Short history

Madrid’s history reflects its evolution from a small Moorish fortress town in the 9th century to Spain’s capital city. Its strategic importance grew under the Christian monarchs following the Reconquista, culminating in King Philip II choosing Madrid as the capital of his vast empire in the mid-16th century. 

Throughout the centuries, Madrid has been at the heart of Spain’s most significant historical events, including the tumultuous Spanish War of Succession in the early 18th century and the Peninsular War in the early 19th century. The 20th century saw Madrid endure the hardships of the Spanish Civil War, after which it emerged as a symbol of resistance under Francisco Franco’s dictatorship.

The transition to democracy in the late 20th century represented a new era for Madrid, leading to an explosion of cultural, economic, and social activity that has defined its contemporary identity. 


Madrid, Spain’s capital, is located in the heart of the Iberian Peninsula. This location places Madrid at an elevation of approximately 667 meters above sea level, making it one of Europe’s highest capitals, which significantly influences its climate. 

The city experiences hot summers and cold winters, characteristic of a continental climate, with a noticeable variation in temperature between seasons. In July and August, temperatures often surpass 30°C (86°F), while in the winter months, particularly January and February, they can plummet below 0°C (32°F), bringing occasional snowfalls and frost.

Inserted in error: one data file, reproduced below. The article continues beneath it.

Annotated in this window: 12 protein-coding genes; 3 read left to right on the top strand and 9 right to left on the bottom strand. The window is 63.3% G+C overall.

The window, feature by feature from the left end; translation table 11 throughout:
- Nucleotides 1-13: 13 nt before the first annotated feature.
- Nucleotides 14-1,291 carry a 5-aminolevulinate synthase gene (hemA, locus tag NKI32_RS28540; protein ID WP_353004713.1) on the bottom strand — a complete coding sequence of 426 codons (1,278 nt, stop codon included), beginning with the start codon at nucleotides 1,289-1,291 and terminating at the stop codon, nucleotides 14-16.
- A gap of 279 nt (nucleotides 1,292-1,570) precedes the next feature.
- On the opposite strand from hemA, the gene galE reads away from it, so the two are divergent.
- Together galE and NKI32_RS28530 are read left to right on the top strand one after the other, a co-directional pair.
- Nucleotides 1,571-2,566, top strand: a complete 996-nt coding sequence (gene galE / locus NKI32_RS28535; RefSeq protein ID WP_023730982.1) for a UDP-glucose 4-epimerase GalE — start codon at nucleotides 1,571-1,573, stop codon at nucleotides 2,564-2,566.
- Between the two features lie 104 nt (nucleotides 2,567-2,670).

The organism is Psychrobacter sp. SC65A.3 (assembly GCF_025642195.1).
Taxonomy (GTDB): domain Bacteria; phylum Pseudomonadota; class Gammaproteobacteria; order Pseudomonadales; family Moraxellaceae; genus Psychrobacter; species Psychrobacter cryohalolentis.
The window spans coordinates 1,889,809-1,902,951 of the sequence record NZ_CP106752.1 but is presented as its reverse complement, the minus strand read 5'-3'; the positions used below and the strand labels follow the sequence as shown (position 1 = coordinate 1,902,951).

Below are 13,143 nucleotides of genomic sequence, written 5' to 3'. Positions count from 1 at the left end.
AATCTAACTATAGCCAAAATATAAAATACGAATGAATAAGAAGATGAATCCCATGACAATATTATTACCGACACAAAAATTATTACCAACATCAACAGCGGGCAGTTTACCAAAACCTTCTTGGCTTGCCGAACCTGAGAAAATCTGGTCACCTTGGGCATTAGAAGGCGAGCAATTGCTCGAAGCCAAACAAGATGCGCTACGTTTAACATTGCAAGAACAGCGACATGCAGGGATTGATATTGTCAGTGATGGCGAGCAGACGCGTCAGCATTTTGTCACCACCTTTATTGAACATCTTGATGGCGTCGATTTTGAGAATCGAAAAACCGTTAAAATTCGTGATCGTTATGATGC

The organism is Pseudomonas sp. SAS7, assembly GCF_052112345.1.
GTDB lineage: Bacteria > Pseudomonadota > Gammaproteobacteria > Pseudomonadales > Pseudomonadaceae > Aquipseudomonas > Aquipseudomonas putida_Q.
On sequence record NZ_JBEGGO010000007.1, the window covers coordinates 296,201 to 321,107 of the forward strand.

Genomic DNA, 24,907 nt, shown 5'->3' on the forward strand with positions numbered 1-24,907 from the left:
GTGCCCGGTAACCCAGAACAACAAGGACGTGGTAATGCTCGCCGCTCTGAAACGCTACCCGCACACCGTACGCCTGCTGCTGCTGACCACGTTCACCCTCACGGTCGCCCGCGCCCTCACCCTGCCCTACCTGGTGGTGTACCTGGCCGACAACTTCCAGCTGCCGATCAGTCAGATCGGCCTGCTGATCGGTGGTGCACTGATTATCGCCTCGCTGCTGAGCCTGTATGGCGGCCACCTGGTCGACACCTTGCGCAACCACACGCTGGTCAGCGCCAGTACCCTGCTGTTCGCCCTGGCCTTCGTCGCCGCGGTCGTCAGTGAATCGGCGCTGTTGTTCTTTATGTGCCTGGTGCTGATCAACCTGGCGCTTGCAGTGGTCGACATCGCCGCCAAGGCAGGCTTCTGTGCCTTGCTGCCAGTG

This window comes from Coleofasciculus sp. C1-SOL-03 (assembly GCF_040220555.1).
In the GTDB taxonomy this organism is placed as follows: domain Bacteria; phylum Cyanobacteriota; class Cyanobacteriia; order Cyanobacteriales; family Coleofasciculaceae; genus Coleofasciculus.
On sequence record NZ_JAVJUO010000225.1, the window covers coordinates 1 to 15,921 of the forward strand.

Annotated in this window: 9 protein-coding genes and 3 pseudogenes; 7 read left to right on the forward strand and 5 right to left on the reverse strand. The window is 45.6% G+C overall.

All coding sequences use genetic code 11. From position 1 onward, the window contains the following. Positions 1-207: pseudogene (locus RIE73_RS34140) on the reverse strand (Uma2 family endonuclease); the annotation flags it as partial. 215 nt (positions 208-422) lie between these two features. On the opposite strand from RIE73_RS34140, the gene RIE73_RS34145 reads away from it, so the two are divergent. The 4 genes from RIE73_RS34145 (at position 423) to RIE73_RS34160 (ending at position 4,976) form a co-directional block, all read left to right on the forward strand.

The urban layout of Madrid is a fascinating mix of historical and modern elements. At its core lies the historic district, with roads radiating outwards to more contemporary areas. Notably, the city’s geography is shaped by the River Manzanares, running from north to south, serving as a natural division and adding to the city’s aesthetic appeal. 


As of the latest estimates, Madrid’s population size stands at over 3.3 million individuals within the city limits, making it the most populous city in Spain. This number balloons to approximately 6.7 million when considering the broader metropolitan area. 

According to the latest statistics from the Municipal Register of Madrid, majority of population is Spanish. Immigrants from Latin America represent the largest foreign community, accounting between 15 and 20% of the city’s total population. Additionally, there’s a significant presence of individuals from North Africa and other European countries. 

Regarding religion, while Roman Catholicism remains predominant, the city’s cosmopolitan nature means that a variety of other religious practices are also present.

Language in Madrid follows the national trend, with Spanish serving as the common language. However, a variety of other languages can also be heard on its streets, in the marketplaces, and within residential communities. 

Main sights

  • The Prado Museum: As one of the most visited sites in the world, the Prado Museum houses an extensive collection of European art, spanning from the 12th to the early 20th century, featuring masterpieces by Velázquez, Goya, and Bosch.